Jaguar Land Rover is working on a prototype of a hydrogen-electric variant of the Land Rover Defender. The manufacturer shares few technical details; for example, it is not known what the range is. JLR wants to test the FCEV-Defender this year.
The prototype is part of JLR’s Project Zeus, a development project announced a year ago and set up with funding from the UK government. Within Project Zeus, JLR is investigating together with other companies and research organizations whether and how hydrogen can be suitable for customers, for example in the field of range, refueling, braked towing capacity and off-road driving.
The tests that will start in the United Kingdom at the end of this year will therefore focus mainly on off-road driving and fuel consumption. JLR does not see hydrogen cars as a replacement for battery-electric cars, but wants to build them side by side. Hydrogen cars are mainly suitable for larger vehicles that have to travel longer distances and for cars that operate in hot or cold environments, according to JLR. JLR thinks this because of the high energy density and fast refueling time of fuel cell electric vehicles, respectively, and because of the minimal loss of range at low temperatures.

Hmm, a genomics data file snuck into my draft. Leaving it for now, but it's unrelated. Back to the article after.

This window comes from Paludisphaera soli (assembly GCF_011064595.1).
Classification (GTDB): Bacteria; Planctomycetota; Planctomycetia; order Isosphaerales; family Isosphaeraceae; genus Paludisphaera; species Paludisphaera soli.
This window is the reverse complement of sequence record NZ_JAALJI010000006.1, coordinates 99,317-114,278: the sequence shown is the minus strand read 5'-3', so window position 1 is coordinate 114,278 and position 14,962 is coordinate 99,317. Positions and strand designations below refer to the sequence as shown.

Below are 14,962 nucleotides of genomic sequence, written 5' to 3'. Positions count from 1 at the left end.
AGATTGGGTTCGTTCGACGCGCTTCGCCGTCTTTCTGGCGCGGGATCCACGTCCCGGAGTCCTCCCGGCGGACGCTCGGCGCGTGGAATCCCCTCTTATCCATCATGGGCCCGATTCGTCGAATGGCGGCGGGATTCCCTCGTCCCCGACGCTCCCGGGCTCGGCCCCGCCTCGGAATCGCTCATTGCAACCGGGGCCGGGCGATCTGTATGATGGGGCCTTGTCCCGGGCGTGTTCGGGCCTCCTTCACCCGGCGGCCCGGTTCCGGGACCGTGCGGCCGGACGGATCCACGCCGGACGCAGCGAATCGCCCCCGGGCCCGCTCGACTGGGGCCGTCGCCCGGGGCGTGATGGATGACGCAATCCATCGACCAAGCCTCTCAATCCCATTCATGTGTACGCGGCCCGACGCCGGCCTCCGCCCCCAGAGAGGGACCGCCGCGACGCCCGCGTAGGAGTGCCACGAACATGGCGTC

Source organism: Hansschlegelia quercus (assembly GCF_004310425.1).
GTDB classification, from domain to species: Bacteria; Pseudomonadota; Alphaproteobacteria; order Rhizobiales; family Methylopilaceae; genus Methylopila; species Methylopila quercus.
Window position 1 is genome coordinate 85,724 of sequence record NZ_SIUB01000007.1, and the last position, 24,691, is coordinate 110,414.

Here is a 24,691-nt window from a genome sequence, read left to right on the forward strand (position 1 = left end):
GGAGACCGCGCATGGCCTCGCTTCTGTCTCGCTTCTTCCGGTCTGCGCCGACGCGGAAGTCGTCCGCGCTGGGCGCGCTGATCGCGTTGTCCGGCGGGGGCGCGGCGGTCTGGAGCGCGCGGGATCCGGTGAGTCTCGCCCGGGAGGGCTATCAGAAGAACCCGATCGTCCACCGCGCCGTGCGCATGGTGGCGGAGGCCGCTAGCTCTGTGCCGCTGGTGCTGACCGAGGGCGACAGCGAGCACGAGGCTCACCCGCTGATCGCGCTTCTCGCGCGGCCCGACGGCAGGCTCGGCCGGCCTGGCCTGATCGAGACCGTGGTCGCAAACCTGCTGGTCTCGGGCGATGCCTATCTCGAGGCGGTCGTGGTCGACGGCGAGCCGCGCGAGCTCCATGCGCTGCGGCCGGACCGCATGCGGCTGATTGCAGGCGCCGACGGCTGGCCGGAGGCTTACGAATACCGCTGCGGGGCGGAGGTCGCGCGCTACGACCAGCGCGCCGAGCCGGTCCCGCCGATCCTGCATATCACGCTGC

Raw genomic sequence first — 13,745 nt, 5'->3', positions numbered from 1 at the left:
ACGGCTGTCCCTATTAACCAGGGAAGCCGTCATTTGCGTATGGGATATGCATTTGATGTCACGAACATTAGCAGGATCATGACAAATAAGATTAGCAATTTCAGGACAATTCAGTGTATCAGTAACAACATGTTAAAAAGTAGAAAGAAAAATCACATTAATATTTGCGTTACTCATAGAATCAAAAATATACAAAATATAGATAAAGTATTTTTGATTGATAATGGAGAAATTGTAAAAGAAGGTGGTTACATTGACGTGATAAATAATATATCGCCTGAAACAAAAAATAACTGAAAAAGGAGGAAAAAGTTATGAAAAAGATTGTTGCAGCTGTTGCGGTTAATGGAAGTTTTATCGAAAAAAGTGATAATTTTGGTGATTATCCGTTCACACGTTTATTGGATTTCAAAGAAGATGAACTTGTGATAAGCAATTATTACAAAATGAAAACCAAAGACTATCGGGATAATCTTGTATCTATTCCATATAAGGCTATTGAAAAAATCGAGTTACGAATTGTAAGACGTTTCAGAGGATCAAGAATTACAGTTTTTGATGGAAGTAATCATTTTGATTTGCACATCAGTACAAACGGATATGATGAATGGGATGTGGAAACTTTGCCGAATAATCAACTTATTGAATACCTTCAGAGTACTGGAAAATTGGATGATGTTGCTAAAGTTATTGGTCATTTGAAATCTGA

JLR did not provide further details on whether, for example, it plans to bring an FCEV-Defender to market, when this will be and how much it will cost. The manufacturer previously said that only new electric Jaguars will be on sale from 2025. JLR wants to be climate neutral by 2039, three years earlier all cars must be zero-emissions.